I am a Professor of Political Science at the Massachusetts Institute of Technology (MIT), where I conduct research and teach in the field of comparative politics, and I hold the Total Chair in contemporary African politics.

My research has been concerned with a set of questions about political and human development. For example,

  • What are the drivers of good governance and policy-making?
  • Why do some citizens, and not others, attempt to hold governments accountable for providing good services?
  • How and why do policy-makers and citizens perceive certain dangers as important risks and/or take action to protect themselves?
  • What accounts for patterns of ethnic conflict?
  • What are the social and political factors that advance / impede the diffusion of new technologies?
  • What are the best ways to think about and to measure development?

My research projects have included studies of the politics of state-building, taxation, policy responses to HIV/AIDS, Tuberculosis, and tobacco control, policy preference formation, risk perception, ethnic violence, multi-level/polycentric governance, and the relationship between information and public accountability. Regionally, I have tended to focus on the politics and development of Southern Africa, especially South Africa, but I routinely employ comparative analyses with developing countries in other parts of Africa, Latin America and Asia.

Rather than emphasizing strictly economic incentives for behavior, I have tended to highlight the role of social and relational variables, including group-based pride and prejudice, the quest for esteem and dignity, and the avoidance of shame and blame. Understanding the role of institutions in shaping both preferences and strategies has also been a core theme of my work.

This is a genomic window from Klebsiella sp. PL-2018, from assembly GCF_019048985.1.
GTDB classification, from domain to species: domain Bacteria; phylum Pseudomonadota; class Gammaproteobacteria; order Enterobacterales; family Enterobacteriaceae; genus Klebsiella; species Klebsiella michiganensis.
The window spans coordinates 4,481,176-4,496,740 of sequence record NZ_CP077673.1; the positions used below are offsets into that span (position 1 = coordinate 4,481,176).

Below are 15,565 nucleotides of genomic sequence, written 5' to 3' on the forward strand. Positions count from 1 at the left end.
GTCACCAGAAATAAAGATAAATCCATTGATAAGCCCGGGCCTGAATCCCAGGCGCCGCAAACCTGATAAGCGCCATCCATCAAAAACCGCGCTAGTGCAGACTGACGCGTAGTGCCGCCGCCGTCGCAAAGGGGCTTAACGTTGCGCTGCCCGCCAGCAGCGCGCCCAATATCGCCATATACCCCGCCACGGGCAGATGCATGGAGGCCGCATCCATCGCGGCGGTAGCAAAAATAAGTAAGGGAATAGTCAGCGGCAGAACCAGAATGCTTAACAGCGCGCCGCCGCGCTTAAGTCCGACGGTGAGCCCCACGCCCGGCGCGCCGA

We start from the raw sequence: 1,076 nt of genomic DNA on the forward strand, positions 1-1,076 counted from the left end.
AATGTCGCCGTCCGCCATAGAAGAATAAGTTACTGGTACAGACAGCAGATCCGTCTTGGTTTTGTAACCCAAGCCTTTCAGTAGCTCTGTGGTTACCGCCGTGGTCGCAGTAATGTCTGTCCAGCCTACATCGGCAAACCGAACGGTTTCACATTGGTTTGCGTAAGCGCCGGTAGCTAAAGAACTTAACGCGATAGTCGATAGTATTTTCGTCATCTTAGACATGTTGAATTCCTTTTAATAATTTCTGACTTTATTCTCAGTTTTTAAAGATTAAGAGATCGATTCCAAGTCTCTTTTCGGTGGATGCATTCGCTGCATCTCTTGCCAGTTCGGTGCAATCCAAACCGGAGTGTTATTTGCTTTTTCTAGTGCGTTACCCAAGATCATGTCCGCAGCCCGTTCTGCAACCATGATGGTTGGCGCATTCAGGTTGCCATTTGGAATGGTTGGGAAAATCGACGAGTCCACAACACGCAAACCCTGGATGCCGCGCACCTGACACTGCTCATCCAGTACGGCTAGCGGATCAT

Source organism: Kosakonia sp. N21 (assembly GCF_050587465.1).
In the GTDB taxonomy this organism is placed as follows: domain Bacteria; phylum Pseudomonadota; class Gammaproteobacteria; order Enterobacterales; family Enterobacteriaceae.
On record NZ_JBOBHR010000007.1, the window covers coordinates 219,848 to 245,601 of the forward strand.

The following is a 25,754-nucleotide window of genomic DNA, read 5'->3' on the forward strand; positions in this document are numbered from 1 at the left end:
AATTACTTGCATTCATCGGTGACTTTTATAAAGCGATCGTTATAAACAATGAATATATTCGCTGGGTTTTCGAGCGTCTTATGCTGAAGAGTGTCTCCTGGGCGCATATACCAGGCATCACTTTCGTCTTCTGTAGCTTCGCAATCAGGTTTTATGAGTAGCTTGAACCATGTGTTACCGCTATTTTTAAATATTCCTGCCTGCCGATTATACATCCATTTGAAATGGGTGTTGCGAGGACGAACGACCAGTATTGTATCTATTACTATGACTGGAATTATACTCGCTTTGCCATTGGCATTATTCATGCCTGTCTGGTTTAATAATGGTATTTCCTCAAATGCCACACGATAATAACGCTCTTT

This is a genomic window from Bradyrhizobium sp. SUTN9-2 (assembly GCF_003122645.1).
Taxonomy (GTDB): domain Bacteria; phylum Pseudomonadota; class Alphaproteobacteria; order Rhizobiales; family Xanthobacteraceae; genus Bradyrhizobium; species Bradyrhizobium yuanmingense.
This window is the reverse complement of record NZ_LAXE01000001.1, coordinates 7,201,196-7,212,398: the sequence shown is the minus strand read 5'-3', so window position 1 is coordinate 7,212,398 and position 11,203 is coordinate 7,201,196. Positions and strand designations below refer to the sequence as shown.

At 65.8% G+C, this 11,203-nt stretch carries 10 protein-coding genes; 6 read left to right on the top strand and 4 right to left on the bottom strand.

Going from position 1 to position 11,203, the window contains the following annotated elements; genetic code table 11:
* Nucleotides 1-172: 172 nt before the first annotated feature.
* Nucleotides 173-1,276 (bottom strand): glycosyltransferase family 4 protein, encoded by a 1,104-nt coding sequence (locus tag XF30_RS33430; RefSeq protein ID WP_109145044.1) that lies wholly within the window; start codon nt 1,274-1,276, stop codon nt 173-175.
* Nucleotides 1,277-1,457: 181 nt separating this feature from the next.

Increasingly, I have been applying experimental and quasi-experimental methods, as a complement to my analysis of historical or observational data. Along with my students and collaborators, I have been carrying out impact evaluation studies that seek to shed light on the actual effects of deliberate efforts to improve certain aspects of human development.

I also write and teach on political methodology, including concept analysis and measurement, and strategies for multi-method causal inference.

I serve on the board of directors of the Southern African Legal Services Foundation; and the international advisory board of the African School of Economics, and I am a member of the EGAP (evidence in governance and politics) network.